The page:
I proceeded to try and drill my pilot hole, which went off center and crooked... but, not content to leave well enough alone, I thought I'd try and use the extractor anyway, which took "off center and crooked" and amplified it when I forgot to turn the drill from "fast" to "slow", and actually managed to dig out the other side of the derailleur body, leaving a really big off-center, crooked hole in it's wake.

Frame is fine and one of my co-workers has a spare I can borrow until I find a proper replacement, and I've learned yet again that patience is a virtue and enthusiasm+the internet is no substitute for experience+actual knowledge. :D :blush2: :mad2:

It may be that my purpose in life is to serve as an example to others...
 

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So you were missing the curved washer right? I am in the middle of a braze-on snag myself, I had gotten the wrong mount plate for my new frame so the boys at the Trek-store are ordering me the right one, Token (campy) bb and Veloce 10 speed double crankset will be here tomorrow HOPEFULLY). I am waiting until I have the right mount plate to order the braze-on derailleur......BUT maybe by next week it will be a complete build.

Maybe one of these days the weather will cooperate and we can get together for a ride and a beer.

FWIW, next time you need to drill out the center of a 5 mm bolt, gimme a shout, I have a bit more "delicate" tools. as an aside, I would not use a power tool to turn an easy out, a socket, a small open end or crescent is the ticket.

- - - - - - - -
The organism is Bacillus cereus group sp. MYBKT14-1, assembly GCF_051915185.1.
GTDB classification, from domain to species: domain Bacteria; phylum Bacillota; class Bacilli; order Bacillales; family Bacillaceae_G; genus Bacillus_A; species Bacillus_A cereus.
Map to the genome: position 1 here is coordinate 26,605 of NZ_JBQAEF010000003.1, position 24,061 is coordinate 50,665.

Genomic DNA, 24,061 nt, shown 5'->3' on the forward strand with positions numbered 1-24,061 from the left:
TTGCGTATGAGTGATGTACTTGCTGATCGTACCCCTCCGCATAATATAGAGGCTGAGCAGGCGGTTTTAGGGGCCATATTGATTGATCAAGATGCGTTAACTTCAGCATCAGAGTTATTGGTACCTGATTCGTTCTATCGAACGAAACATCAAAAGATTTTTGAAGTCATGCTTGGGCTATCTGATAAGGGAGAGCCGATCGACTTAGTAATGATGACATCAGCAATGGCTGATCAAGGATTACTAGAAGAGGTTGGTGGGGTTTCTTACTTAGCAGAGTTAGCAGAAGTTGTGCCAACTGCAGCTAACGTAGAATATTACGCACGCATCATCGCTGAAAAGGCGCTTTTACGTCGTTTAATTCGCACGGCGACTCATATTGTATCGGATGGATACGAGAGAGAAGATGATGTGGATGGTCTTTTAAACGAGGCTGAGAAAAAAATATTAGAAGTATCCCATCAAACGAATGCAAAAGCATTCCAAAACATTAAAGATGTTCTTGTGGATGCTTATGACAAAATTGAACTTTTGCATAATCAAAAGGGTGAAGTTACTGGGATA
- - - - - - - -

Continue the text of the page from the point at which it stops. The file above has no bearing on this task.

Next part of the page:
I have to pick my wife up at the airport on Wednesday night, but I pretty much have a free pass to do what-ever I please for a good long time now since she is spending a week in New Orleans without me.....hehehehehehhe
 

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buck-50 said:
I'll post a picture soon.

Basically, what happened was this- the braze-on derailleur was missing the piece that goes on the outside/front of the braze on between the braze-on and the head of the bolt, but i didn't know that as I've never used a braze-on FD before.

Sooooooo, I cranked it down but couldn't get it quite tight enough, so I kept cranking the bolt further into the body of the derailleur (much further, apparently, than I should have) and snapped the bolt off inside the FD.

THen, I went out and got myself a couple drill extractors from the hardware store, figuring "how hard could it be?"

Very hard, as it turns out.

I proceeded to try and drill my pilot hole, which went off center and crooked... but, not content to leave well enough alone, I thought I'd try and use the extractor anyway, which took "off center and crooked" and amplified it when I forgot to turn the drill from "fast" to "slow", and actually managed to dig out the other side of the derailleur body, leaving a really big off-center, crooked hole in it's wake.

Frame is fine and one of my co-workers has a spare I can borrow until I find a proper replacement, and I've learned yet again that patience is a virtue and enthusiasm+the internet is no substitute for experience+actual knowledge. :D :blush2: :mad2:

It may be that my purpose in life is to serve as an example to others...
Um, even on slow a drill would be too fast. You use a hand wrench to turn the easy out. THat allows it to grab in the hole and turn.
 

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Discussion Starter · #20 ·
barry1021 said:
Um, even on slow a drill would be too fast. You use a hand wrench to turn the easy out. THat allows it to grab in the hole and turn.
Well, yeah, I know that NOW...:D